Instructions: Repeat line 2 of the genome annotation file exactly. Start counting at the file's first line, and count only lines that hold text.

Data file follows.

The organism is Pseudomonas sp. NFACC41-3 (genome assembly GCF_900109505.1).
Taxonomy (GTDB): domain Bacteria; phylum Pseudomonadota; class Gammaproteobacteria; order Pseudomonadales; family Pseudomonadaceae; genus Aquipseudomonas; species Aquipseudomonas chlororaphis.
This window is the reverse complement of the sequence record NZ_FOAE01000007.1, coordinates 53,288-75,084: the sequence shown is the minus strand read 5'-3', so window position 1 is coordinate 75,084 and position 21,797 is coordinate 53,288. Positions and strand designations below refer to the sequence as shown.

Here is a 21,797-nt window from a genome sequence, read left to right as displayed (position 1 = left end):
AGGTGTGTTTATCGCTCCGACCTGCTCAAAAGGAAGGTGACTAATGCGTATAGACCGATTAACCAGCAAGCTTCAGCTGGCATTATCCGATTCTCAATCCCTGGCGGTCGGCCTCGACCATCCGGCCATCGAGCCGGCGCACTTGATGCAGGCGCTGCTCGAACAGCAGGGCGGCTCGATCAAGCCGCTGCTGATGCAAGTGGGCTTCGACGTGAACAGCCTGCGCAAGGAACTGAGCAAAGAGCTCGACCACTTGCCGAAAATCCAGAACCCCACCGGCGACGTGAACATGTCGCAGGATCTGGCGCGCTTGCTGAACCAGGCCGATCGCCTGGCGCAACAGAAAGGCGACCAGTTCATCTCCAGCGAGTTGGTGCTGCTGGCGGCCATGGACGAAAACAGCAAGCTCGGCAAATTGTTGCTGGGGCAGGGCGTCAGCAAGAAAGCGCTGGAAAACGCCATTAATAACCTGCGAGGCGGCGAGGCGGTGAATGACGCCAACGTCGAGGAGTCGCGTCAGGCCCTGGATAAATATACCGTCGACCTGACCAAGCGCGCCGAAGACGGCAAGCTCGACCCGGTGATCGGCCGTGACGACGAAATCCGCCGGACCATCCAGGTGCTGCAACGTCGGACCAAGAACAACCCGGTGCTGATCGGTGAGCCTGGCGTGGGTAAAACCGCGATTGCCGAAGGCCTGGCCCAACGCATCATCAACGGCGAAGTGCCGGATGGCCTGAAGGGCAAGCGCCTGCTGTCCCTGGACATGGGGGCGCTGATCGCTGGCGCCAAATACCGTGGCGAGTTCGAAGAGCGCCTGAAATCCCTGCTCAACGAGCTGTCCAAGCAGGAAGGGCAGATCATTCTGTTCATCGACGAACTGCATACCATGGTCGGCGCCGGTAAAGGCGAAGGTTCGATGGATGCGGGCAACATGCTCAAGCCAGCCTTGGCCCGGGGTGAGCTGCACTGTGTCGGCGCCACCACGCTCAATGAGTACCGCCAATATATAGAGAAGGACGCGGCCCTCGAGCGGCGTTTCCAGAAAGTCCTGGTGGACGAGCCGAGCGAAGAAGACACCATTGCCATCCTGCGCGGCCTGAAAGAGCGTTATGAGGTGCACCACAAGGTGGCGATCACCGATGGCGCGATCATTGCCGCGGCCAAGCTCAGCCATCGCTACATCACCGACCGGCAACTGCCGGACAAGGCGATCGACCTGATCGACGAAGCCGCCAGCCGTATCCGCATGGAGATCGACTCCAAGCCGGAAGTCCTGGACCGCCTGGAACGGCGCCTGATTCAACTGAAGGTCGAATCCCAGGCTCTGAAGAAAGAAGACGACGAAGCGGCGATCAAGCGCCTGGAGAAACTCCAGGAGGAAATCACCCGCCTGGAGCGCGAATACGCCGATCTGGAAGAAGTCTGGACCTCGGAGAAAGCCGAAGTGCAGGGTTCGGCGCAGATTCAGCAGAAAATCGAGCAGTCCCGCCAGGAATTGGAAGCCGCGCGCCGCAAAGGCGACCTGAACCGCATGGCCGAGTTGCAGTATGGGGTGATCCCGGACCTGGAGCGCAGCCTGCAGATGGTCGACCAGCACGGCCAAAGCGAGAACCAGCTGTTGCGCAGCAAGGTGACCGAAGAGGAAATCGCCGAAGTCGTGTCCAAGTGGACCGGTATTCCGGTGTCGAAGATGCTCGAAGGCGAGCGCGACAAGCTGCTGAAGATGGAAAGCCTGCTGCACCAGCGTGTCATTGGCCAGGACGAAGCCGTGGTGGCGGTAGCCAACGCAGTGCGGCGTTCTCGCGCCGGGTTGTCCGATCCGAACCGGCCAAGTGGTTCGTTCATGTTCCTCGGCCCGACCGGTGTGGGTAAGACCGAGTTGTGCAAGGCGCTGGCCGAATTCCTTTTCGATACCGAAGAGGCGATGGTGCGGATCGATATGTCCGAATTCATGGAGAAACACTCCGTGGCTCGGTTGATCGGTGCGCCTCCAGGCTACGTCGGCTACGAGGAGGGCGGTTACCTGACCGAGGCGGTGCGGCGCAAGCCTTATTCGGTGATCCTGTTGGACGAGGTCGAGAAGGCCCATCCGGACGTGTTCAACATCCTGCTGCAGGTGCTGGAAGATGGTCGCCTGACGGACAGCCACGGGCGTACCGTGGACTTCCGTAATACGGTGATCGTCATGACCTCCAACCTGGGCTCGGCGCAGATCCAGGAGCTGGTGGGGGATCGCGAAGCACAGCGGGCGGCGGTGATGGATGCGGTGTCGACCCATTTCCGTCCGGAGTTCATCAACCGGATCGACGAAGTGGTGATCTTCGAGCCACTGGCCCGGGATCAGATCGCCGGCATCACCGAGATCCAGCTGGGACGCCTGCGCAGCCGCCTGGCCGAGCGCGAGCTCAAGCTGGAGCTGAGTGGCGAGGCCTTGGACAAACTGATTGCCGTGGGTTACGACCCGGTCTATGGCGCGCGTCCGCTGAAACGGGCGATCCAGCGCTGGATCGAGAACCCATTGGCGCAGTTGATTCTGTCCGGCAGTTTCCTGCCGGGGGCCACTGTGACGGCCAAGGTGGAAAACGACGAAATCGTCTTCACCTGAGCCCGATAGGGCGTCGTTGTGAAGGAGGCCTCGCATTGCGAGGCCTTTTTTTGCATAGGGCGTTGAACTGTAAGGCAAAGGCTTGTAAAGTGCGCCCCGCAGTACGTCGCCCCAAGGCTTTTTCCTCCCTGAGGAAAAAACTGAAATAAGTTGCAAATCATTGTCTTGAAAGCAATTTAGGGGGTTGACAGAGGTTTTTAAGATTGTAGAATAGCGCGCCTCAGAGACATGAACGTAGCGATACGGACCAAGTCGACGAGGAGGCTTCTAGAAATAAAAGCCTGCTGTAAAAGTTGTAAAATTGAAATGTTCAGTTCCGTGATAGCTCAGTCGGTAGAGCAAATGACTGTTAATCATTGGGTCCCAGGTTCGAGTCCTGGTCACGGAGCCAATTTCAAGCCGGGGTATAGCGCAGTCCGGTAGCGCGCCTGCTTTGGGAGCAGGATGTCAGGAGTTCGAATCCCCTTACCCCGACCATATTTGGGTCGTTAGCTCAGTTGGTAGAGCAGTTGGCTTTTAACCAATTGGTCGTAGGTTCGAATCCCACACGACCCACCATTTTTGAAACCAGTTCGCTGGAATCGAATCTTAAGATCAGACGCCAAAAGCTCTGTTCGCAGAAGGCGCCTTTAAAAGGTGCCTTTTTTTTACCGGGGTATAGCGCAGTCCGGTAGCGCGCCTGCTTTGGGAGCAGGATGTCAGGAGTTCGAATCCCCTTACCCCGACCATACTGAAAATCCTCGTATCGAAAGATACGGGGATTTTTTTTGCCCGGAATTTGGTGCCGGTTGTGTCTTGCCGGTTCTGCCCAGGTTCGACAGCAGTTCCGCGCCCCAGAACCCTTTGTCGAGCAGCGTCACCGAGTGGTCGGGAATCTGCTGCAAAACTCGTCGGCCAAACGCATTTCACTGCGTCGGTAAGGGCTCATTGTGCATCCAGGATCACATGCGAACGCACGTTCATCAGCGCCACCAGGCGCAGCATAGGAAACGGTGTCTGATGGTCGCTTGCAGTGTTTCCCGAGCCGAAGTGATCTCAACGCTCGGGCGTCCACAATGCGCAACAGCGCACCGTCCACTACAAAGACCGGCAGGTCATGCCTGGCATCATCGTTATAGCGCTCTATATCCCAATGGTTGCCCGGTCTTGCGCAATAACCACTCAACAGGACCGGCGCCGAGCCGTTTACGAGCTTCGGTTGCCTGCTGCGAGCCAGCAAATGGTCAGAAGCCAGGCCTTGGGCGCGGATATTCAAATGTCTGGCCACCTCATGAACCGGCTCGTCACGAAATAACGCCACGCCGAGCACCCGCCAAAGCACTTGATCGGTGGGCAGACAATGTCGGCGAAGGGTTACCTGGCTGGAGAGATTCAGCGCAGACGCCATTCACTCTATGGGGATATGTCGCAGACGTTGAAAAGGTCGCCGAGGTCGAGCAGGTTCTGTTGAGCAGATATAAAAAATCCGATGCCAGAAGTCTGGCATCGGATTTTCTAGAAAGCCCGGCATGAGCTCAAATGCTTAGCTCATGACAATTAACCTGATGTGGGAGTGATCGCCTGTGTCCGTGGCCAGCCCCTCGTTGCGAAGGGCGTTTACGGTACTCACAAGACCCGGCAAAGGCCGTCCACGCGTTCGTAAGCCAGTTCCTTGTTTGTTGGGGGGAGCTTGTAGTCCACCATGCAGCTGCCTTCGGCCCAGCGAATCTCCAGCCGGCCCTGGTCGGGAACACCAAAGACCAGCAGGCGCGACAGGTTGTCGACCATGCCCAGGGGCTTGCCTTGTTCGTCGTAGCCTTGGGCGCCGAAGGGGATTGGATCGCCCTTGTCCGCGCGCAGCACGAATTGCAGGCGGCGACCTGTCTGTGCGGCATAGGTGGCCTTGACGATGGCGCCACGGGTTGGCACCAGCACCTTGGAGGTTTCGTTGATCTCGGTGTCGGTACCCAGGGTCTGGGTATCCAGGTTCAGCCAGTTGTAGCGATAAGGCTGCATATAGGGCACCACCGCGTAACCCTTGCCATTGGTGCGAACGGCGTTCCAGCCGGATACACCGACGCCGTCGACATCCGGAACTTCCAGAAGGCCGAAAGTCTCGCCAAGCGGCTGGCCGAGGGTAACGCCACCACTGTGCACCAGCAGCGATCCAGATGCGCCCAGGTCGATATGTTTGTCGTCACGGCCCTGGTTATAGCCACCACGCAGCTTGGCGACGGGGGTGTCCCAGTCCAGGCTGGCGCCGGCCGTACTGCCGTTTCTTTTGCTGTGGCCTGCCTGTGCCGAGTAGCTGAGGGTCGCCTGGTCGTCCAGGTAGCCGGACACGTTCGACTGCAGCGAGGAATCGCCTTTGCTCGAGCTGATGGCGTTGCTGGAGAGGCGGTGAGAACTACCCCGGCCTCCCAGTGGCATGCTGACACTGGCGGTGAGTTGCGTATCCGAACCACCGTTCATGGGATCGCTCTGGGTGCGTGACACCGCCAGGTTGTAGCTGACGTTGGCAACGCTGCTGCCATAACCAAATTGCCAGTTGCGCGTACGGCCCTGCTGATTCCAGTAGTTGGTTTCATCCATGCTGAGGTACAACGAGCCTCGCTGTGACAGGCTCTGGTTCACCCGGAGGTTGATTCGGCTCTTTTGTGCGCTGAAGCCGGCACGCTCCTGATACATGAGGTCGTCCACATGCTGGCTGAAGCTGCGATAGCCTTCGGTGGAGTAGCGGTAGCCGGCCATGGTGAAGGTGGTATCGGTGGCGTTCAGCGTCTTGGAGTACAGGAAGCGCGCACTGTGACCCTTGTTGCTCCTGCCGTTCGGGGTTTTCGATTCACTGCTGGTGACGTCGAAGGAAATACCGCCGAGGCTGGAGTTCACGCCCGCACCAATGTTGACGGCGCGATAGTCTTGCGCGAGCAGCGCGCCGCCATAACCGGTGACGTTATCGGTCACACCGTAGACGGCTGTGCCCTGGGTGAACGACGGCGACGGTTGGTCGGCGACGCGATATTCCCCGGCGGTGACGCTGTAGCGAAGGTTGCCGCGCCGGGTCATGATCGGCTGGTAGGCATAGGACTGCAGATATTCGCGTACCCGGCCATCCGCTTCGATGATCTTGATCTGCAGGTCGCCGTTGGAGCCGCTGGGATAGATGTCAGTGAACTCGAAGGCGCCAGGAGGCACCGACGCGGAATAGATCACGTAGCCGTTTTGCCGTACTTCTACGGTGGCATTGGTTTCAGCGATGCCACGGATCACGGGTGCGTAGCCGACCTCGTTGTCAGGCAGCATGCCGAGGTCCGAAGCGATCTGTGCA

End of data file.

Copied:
Taxonomy (GTDB): domain Bacteria; phylum Pseudomonadota; class Gammaproteobacteria; order Pseudomonadales; family Pseudomonadaceae; genus Aquipseudomonas; species Aquipseudomonas chlororaphis.